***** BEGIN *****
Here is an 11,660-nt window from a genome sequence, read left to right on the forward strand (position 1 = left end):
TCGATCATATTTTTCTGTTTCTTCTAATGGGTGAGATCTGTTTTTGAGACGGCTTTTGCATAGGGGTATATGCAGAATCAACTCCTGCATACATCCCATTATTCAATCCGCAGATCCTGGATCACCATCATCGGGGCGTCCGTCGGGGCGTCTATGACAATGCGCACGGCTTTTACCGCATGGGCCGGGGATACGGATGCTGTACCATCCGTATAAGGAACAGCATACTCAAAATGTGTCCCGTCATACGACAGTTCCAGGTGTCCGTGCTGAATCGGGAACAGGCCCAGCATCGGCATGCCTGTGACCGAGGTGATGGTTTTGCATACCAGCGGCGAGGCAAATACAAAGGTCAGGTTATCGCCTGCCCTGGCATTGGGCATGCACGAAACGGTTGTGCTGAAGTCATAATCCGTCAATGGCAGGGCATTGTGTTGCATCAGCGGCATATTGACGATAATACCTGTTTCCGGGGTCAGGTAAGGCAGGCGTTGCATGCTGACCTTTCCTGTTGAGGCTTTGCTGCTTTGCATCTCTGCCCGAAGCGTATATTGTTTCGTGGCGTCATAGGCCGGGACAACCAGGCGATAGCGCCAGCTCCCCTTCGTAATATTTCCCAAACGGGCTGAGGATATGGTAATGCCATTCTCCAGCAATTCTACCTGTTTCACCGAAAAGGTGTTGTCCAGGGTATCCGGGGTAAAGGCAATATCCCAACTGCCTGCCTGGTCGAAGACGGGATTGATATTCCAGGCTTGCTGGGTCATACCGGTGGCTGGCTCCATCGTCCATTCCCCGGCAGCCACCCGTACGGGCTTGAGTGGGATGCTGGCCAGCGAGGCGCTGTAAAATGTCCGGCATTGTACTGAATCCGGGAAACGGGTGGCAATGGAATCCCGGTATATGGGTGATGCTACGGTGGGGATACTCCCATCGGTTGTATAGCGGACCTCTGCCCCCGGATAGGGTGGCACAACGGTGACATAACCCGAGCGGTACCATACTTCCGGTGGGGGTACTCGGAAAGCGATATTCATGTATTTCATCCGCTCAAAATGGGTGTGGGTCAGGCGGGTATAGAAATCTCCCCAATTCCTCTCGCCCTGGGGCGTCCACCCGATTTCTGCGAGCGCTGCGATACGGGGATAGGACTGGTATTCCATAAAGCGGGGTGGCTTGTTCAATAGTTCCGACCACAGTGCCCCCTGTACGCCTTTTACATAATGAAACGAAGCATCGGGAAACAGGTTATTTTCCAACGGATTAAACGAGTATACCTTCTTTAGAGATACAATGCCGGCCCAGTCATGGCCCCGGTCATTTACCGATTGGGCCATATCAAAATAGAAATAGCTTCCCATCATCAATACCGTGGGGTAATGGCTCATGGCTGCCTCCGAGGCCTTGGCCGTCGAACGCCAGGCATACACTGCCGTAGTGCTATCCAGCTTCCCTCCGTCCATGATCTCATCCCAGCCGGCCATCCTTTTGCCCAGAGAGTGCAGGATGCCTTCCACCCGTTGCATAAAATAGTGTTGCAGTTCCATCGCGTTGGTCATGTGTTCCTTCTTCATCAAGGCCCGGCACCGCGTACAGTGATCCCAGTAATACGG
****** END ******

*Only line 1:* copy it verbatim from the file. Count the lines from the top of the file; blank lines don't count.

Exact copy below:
Here is an 11,660-nt window from a genome sequence, read left to right on the forward strand (position 1 = left end):